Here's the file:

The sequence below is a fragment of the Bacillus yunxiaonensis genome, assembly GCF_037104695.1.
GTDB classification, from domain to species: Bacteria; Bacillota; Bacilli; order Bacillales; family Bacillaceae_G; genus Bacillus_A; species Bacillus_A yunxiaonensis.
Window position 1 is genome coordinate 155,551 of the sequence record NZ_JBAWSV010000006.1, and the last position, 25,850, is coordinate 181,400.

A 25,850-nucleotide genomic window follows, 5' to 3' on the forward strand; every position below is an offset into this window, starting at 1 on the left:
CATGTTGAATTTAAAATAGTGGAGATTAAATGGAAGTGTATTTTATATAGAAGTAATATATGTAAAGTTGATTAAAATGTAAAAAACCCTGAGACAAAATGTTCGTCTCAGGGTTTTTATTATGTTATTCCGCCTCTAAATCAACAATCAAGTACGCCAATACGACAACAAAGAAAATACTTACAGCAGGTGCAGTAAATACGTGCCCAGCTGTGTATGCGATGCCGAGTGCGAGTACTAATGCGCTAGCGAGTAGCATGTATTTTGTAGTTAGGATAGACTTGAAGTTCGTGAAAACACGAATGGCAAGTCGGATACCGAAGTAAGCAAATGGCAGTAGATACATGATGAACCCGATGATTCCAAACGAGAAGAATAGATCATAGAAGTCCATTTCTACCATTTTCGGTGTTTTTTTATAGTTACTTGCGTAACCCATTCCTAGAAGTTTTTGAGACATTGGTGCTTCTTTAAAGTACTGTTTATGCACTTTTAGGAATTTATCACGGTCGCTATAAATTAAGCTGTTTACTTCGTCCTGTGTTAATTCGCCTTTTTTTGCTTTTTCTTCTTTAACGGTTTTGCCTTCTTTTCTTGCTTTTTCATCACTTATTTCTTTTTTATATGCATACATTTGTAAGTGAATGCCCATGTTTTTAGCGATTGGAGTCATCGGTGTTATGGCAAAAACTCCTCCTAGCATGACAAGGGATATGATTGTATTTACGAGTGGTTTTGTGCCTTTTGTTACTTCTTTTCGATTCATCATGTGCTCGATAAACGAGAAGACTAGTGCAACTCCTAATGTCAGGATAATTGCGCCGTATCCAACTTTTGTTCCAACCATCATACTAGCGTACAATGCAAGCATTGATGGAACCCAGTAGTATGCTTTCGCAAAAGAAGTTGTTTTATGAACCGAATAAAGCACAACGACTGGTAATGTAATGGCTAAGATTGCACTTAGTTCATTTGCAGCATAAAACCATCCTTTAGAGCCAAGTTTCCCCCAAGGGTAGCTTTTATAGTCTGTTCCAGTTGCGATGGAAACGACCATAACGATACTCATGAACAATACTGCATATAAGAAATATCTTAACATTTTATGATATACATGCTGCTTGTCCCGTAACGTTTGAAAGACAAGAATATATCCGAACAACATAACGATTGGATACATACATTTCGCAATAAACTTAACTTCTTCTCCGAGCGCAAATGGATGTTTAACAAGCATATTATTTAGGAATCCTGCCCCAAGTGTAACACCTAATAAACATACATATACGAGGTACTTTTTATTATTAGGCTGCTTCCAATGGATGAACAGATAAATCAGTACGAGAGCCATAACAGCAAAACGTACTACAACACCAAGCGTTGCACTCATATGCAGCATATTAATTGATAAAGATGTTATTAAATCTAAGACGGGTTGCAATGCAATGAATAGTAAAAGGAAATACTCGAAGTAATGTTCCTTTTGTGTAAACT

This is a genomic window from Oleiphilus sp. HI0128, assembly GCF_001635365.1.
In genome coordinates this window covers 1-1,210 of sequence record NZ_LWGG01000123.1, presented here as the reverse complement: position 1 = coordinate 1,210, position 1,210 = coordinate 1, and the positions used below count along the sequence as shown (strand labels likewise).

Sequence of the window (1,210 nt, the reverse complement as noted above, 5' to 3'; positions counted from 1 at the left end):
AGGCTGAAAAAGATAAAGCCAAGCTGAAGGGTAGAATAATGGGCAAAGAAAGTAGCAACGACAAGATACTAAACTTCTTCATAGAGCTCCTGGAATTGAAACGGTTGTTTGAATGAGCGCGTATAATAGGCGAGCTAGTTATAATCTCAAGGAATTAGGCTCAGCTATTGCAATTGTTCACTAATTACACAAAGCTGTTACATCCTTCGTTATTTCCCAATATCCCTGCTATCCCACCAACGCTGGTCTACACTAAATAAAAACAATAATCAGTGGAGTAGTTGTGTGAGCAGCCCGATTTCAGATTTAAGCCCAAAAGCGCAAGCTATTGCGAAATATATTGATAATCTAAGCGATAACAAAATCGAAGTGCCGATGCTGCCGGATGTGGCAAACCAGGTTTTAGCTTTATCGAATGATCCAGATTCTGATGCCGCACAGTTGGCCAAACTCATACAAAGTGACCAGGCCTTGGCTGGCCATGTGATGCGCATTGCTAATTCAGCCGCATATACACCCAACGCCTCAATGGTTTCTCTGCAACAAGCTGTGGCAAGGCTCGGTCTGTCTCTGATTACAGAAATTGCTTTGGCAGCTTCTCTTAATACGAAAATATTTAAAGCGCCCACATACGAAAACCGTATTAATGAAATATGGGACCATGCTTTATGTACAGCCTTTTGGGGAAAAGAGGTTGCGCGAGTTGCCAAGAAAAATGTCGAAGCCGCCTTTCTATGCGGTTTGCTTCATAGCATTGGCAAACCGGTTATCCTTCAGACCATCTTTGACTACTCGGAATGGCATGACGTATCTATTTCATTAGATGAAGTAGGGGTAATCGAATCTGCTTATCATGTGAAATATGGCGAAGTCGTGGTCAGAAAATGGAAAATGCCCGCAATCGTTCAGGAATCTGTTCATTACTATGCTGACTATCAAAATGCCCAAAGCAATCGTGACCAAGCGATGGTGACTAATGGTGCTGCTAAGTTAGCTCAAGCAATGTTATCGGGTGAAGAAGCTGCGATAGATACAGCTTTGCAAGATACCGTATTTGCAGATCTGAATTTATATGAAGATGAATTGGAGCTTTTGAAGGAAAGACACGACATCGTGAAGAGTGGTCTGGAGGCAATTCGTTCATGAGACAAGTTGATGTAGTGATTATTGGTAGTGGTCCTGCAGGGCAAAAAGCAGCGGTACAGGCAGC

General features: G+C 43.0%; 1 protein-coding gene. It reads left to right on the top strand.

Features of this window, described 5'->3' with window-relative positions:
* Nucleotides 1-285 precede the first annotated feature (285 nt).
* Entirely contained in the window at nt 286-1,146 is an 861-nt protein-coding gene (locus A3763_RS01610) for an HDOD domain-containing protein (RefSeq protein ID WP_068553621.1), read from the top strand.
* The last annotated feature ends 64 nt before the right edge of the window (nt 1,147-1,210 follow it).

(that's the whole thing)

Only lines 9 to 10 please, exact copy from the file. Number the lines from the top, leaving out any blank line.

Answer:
AGGCTGAAAAAGATAAAGCCAAGCTGAAGGGTAGAATAATGGGCAAAGAAAGTAGCAACGACAAGATACTAAACTTCTTCATAGAGCTCCTGGAATTGAAACGGTTGTTTGAATGAGCGCGTATAATAGGCGAGCTAGTTATAATCTCAAGGAATTAGGCTCAGCTATTGCAATTGTTCACTAATTACACAAAGCTGTTACATCCTTCGTTATTTCCCAATATCCCTGCTATCCCACCAACGCTGGTCTACACTAAATAAAAACAATAATCAGTGGAGTAGTTGTGTGAGCAGCCCGATTTCAGATTTAAGCCCAAAAGCGCAAGCTATTGCGAAATATATTGATAATCTAAGCGATAACAAAATCGAAGTGCCGATGCTGCCGGATGTGGCAAACCAGGTTTTAGCTTTATCGAATGATCCAGATTCTGATGCCGCACAGTTGGCCAAACTCATACAAAGTGACCAGGCCTTGGCTGGCCATGTGATGCGCATTGCTAATTCAGCCGCATATACACCCAACGCCTCAATGGTTTCTCTGCAACAAGCTGTGGCAAGGCTCGGTCTGTCTCTGATTACAGAAATTGCTTTGGCAGCTTCTCTTAATACGAAAATATTTAAAGCGCCCACATACGAAAACCGTATTAATGAAATATGGGACCATGCTTTATGTACAGCCTTTTGGGGAAAAGAGGTTGCGCGAGTTGCCAAGAAAAATGTCGAAGCCGCCTTTCTATGCGGTTTGCTTCATAGCATTGGCAAACCGGTTATCCTTCAGACCATCTTTGACTACTCGGAATGGCATGACGTATCTATTTCATTAGATGAAGTAGGGGTAATCGAATCTGCTTATCATGTGAAATATGGCGAAGTCGTGGTCAGAAAATGGAAAATGCCCGCAATCGTTCAGGAATCTGTTCATTACTATGCTGACTATCAAAATGCCCAAAGCAATCGTGACCAAGCGATGGTGACTAATGGTGCTGCTAAGTTAGCTCAAGCAATGTTATCGGGTGAAGAAGCTGCGATAGATACAGCTTTGCAAGATACCGTATTTGCAGATCTGAATTTATATGAAGATGAATTGGAGCTTTTGAAGGAAAGACACGACATCGTGAAGAGTGGTCTGGAGGCAATTCGTTCATGAGACAAGTTGATGTAGTGATTATTGGTAGTGGTCCTGCAGGGCAAAAAGCAGCGGTACAGGCAGC

General features: G+C 43.0%; 1 protein-coding gene. It reads left to right on the top strand.